Picture this: you’re in the Battlefield 1 open beta. Chaos is happening all around you. Buildings are falling, gunshots are whizzing past your ear, narrowly missing. The fear of an airstrike or mustard gas bombing always looms in the background. As the action crescendos, an enemy jumps out of a bush, and kills you with a gun no bigger than a credit card. A fucking Kolibri.
The 2mm Kolibri is a very real, very tiny handgun—first manufactured in 1910, it remains the world’s smallest centerfire cartridge. The name Kolibri literally means hummingbird, although I would argue here that the gun’s avian counterpart remains the swiftest of the two. The puny pistol weighs all of a few grams—notoriously inaccurate, it could barely penetrate pine board if you were lucky enough to hit anything.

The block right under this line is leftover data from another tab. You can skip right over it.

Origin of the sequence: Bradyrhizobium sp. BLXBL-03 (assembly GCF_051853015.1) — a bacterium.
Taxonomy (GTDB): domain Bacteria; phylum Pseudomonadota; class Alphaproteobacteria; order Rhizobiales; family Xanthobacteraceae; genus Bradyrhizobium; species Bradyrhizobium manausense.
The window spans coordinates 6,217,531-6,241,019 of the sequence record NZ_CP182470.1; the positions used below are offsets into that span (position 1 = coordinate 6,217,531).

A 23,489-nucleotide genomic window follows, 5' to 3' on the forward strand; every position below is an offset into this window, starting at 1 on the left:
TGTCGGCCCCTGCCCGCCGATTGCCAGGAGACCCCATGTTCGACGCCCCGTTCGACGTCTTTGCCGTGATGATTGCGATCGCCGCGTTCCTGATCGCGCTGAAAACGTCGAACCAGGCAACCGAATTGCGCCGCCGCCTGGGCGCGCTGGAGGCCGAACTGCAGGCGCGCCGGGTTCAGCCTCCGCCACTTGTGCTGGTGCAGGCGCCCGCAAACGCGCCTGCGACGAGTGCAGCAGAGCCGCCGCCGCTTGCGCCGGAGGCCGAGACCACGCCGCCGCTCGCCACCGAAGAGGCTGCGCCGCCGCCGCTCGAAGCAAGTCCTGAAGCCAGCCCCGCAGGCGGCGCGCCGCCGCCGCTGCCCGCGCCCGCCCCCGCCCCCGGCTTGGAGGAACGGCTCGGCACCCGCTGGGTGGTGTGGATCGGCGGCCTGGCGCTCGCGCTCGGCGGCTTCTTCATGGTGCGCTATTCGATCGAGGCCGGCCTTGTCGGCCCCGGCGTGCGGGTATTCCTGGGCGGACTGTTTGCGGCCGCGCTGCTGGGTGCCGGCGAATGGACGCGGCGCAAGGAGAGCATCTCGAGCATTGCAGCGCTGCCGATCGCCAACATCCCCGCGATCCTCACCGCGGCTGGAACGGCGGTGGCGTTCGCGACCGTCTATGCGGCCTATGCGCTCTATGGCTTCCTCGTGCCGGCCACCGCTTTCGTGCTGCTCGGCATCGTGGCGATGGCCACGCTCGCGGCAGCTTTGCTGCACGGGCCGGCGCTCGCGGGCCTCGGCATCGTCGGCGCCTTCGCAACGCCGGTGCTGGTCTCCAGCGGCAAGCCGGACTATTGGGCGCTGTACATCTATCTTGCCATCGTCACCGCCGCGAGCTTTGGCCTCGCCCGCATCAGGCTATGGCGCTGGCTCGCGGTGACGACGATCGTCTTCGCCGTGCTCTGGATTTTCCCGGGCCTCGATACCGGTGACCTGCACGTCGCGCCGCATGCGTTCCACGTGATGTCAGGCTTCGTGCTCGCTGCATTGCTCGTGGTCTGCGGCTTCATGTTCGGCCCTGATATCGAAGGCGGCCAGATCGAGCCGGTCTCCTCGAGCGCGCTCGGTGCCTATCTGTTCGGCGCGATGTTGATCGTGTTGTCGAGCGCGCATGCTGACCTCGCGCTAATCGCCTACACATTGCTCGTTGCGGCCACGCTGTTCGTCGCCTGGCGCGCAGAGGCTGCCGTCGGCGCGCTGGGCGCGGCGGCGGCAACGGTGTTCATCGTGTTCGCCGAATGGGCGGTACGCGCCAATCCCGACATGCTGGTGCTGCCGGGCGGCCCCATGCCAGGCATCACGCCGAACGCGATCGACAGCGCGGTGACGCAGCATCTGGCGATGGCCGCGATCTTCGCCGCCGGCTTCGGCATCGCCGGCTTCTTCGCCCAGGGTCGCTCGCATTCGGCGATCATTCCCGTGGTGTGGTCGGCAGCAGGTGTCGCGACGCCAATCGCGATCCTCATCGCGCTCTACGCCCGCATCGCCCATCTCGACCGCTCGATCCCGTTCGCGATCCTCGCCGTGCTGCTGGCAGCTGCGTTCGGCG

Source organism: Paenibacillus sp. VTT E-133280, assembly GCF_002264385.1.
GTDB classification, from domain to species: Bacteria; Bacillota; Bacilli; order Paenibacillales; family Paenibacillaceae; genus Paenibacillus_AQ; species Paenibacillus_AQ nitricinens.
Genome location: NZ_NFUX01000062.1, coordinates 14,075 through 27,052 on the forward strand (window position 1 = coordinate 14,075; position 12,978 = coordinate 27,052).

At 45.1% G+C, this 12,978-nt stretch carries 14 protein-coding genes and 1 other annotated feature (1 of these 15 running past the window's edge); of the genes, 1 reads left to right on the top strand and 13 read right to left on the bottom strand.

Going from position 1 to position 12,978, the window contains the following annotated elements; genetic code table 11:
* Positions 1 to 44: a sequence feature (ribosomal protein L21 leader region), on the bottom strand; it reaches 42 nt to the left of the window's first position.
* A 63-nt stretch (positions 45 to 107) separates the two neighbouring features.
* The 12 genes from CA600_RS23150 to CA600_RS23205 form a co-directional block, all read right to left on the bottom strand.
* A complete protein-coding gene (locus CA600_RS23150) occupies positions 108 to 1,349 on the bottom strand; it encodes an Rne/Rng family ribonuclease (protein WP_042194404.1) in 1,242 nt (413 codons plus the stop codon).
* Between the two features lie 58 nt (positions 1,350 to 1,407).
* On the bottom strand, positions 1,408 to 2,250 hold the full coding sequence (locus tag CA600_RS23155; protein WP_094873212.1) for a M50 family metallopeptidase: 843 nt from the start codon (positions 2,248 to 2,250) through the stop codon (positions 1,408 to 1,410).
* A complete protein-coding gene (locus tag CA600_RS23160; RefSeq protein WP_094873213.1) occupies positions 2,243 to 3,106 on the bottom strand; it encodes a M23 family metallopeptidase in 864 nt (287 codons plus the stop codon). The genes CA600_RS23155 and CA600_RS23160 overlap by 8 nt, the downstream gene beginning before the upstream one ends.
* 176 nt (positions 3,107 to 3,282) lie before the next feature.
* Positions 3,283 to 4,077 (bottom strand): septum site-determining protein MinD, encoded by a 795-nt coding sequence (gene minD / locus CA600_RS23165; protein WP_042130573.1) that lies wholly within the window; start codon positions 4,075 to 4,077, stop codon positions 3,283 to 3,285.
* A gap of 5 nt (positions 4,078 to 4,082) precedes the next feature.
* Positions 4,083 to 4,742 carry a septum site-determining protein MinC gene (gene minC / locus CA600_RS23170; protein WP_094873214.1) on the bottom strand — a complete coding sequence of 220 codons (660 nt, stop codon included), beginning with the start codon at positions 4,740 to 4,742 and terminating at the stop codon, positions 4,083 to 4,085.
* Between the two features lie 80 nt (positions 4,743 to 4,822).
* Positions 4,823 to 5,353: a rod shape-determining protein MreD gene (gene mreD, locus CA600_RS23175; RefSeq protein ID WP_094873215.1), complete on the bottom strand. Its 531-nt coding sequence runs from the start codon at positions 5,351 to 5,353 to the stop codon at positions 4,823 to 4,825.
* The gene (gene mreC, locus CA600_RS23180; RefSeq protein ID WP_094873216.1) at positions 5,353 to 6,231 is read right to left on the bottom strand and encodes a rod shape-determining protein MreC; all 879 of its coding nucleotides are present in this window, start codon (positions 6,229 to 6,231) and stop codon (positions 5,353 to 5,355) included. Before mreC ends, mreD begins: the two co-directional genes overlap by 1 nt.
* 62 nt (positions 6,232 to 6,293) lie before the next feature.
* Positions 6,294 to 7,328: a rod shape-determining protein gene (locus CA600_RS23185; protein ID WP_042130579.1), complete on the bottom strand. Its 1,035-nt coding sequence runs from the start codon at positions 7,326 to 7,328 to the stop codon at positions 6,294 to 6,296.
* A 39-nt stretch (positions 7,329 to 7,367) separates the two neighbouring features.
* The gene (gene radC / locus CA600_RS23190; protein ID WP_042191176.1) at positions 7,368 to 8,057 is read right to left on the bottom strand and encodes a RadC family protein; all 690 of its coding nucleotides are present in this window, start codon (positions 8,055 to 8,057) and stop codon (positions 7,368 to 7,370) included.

The Kolibri 2mm is the latest in a long line of videogame weapons and tactics solely manufactured for “disrespect.” In Counter-Strike culture, disrespect is a way of describing an overkill—a dance of sorts, toying with prey that is so clearly doomed— that it is reduced to pure spectacle for the other team.
Concepts of “humiliation” and “disrespect” in Counter-Strike have been around from the start in 1999: when an opponent is defeated so easily, or in such a hilarious manner, that the overkill is deemed “disrespectful.” Depending on who you’re playing with, it’s an integral part of competitive multiplayer, or a childish practice that will get you banned sooner or later. If you’re unfamiliar with the concept, here’s a good place to start.
Although video footage of Battlefield 1 reveals that the Kolibri is not a player’s first-choice weapon (unsurprisingly), they do seem to have some fun with it when forced to:
The Kolibri 2mm “Hummingbird” is yet another example of Battlefield 1’s outrageous, dramatic, take on total warfare. While the series has grown less “historical” over time, it seems to only be getting more silly—and, coming from a history buff, that’s exactly the way it should be.